Reynolds's idea has already had a trial run in North America. After the Chester Group canceled the 2016 installment of Montreal's once-vital Salon Son et Image—which they had bought, in 2013, from Michel Plante and Sarah Tremblay—SSI's former owners stepped into the gap. The couple quickly formed a new, industry-run, not-for-profit organization, Montreal Salon Audio, and resurrected the show under the new name. Their show, which offered free admission, was so successful that MSA immediately booked Montreal's Hotel Bonaventure for a return engagement during the last weekend of March 2017. According to Plante and Tremblay, what's most significant is that MSA is "a show for the industry, owned by the industry, and organized by the industry." Members of the industry-run board and of the new show's various committees will be announced this summer.

If people in the US high-end audio industry were to form an education-oriented, not-for-profit organization to mount one or more annual, industry-sponsored shows, they could do so at considerably lower cost to exhibitors than is presently possible at the Consumer Electronics Show. The money saved could be used to reach out to new constituencies and create a consumer-friendly destination event that, in time, could become eagerly anticipated and well attended. Out of the ashes of the high-performance audio segment of CES might arise a new show that serves consumers and industry alike.—Jason Victor Serinus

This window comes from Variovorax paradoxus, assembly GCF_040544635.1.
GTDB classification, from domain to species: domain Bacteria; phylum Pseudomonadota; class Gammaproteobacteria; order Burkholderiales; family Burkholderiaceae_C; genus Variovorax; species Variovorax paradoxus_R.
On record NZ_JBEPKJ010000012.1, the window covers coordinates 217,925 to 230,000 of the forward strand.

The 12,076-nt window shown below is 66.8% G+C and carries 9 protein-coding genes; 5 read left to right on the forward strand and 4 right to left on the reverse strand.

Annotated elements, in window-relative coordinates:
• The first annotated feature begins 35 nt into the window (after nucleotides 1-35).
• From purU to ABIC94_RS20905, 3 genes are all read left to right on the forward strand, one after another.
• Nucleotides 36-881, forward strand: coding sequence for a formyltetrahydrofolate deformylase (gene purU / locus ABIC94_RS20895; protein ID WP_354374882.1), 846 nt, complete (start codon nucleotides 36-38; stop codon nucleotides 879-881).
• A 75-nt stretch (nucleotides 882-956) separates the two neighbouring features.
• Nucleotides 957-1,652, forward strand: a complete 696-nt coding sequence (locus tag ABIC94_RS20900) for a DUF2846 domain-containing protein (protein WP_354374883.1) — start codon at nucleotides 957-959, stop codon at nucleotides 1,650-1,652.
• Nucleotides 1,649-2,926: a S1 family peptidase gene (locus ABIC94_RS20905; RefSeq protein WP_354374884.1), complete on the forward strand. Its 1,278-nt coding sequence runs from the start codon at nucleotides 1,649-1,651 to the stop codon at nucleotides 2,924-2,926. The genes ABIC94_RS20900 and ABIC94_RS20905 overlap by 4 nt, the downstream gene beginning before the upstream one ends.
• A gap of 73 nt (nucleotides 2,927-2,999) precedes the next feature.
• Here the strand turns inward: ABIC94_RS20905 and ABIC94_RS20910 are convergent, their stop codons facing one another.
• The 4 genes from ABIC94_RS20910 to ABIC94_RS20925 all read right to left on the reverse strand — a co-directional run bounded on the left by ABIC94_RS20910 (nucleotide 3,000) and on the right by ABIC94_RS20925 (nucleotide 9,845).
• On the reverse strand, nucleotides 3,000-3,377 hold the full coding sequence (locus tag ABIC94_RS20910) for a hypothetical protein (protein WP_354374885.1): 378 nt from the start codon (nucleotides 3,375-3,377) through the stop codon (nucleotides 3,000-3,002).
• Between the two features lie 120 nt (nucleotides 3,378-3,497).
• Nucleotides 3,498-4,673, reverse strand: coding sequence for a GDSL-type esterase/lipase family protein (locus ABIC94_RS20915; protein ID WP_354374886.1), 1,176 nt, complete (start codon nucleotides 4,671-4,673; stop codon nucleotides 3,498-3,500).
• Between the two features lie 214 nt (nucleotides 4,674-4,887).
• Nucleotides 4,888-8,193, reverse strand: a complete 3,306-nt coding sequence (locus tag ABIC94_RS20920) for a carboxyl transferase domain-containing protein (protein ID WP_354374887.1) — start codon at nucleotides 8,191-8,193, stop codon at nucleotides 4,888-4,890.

bornie's picture

many years ago b/c of the high price of everything, the frustration of waiting for cabs and jammed restaurants. I much prefer, RMAF, Axpona and The Show. Much more relaxed and attendee friendly!

dalethorn's picture

I liked Vegas in the 80's when we went to Comdex - not so crowded, got hotel rooms for $60/night or less, it was November and cool, we ate sandwiches in the day, a small meal in the evening, a $2 breakfast after midnight in certain hotel casinos, drank some. The strip was casinos then, very little accomodation for kids. Downtown was not real "safe" like the Strip, but it was lit up like the 4th of July, and fun to hang out there.

christophervalle's picture

Whatever happened to that? I see Google results from mid-90s to 2004, then nothing. Did it die with Harry Pearson?